2.105  Indeed, the use of macroprudential tools to monitor and control systemic risks and related risks across the financial system—require greater regulatory and supervisory intensity that will necessitate increased intervention in the operations of cross-border banking and financial groups and a wider assessment of the risks they pose. Under the SSM, the main question that remains open regarding the use of macroprudential tools is whether the ECB has the necessary scope of authority to be an effective macroprudential supervisor. The European Commission has consulted on this issue but decided in 2017 to adopt only cosmetic changes to the current EU institutional framework of financial supervision, such as the composition of the European Systemic Risk General Board (ESRB) and making the president of the ECB automatically the Chair of the ESRB.221 Despite these incremental reforms, the ESRB remains a soft law body with no binding competence and with the authority only to issue recommendations and warnings, not technical standards like the ESAs. Thus, the proposed changes do not address the issue that the ECB has limited authority and tasks in respect of macroprudential oversight despite the fact that with the European Banking Union, the ECB has become a Euro-wide micro-prudential bank supervisor. Hence, there remains a gap in banking supervision at the EU level because there is no body with the legal competence and powers to perform fully macroprudential supervision and regulation.

2.106  From a macroprudential perspective, the SSM should help to mitigate systemic risk at the level of the individual credit institution. However, the ECB has only the competence to supervise individual banks or ‘credit institutions’ as defined under (p. 77) EU law.222 As a result, the ECB has only limited authority to impose regulation aimed at reducing systemic risk, involving, for example, imposing higher capital and liquidity requirements on individual banks.223 It does not have competence to regulate non-bank financial intermediaries—such as shadow banks—nor does it have the competence to regulate the off-balance sheet entities involved in the securitization and structured finance markets that are increasingly playing a greater role in channelling large volume of credit and leverage to European businesses and consumers.224 In other words, the ECB has very limited authority to address macroprudential systemic risks that can arise outside the formal banking sector where non-bank financial intermediation is growing.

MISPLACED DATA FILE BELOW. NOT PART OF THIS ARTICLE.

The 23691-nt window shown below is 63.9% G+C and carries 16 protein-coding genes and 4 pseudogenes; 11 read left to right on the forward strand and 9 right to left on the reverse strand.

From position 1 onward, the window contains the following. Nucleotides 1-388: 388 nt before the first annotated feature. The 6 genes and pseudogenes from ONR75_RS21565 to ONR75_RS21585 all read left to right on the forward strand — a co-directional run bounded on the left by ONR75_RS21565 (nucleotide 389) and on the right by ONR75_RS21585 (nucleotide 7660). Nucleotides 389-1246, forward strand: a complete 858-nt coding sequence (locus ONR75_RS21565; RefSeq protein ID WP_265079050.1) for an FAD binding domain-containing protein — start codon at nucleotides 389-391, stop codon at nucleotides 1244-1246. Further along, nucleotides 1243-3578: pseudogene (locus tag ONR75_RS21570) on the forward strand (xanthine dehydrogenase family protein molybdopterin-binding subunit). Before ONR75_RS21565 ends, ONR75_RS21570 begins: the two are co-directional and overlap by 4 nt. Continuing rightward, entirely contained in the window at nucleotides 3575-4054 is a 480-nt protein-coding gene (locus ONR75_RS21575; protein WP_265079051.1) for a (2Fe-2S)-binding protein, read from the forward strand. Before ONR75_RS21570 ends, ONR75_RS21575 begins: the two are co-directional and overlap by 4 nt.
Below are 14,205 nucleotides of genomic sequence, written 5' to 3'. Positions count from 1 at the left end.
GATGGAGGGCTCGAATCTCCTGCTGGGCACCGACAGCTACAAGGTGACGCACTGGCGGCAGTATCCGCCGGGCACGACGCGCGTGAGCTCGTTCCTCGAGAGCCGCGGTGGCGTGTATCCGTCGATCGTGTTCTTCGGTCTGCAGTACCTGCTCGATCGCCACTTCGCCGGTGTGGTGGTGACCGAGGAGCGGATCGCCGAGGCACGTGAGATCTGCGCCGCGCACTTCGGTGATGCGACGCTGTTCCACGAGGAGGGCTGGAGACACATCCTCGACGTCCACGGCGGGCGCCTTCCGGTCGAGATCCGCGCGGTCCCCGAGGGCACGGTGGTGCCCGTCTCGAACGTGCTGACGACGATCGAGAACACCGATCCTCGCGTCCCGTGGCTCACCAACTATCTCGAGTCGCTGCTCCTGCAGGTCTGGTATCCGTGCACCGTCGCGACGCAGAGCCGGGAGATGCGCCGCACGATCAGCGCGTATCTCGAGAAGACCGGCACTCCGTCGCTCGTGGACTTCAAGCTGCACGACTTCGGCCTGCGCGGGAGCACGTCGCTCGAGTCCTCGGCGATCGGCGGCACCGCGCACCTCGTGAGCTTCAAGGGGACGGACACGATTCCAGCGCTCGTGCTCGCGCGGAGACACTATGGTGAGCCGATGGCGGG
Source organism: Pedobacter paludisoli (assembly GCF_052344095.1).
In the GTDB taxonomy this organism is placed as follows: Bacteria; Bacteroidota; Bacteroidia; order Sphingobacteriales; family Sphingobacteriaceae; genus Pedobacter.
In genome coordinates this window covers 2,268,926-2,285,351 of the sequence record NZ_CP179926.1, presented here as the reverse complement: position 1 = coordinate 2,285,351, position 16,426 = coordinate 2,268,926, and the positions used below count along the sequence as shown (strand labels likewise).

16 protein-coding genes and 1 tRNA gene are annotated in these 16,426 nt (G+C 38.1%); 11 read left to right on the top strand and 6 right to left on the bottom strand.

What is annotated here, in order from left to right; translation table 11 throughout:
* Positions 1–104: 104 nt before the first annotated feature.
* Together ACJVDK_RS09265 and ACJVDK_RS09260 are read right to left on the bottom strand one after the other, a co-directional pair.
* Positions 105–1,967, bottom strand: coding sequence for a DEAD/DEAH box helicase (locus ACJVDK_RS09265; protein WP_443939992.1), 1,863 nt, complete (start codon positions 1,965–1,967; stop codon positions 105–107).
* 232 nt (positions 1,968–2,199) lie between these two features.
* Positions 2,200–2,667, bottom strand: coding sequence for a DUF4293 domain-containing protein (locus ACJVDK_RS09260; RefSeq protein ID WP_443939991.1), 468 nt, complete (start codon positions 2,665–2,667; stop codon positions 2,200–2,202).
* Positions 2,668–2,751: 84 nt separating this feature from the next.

2.107  The ECB’s limited authority to address systemic risks is likely to remain unchanged in the near future. As discussed above, the Commission’s 2017 the CRD V Regulation and Directive225 (CRD V Package) have the aim of making prudential regulation more proportionate. One way the CRD V does this is by making the regulation of securities and investment firms that are deemed to be systemically insignificant less stringent as part of the Capital Markets Union initiative that is designed to increase the flow of capital to European companies and entrepreneurs from non-bank finance sources.226 Specifically, the CRD V reforms propose to reduce capital, liquidity, and risk management requirements for certain investment and securities firms (including investment firm groups without a credit institution) that are currently subject to the CRD IV. CRD V would create a category of securities and investment firms that would be deemed to be non-systemic and thus subject to much less stringent prudential requirements. CRD V aims to make prudential regulation for securities and investment firms more proportionate to the risks that they pose to the financial system and economy. It is also designed to support the objective of loosening regulatory requirements for securities and investment firms and companies seeking to raise capital in the EU markets.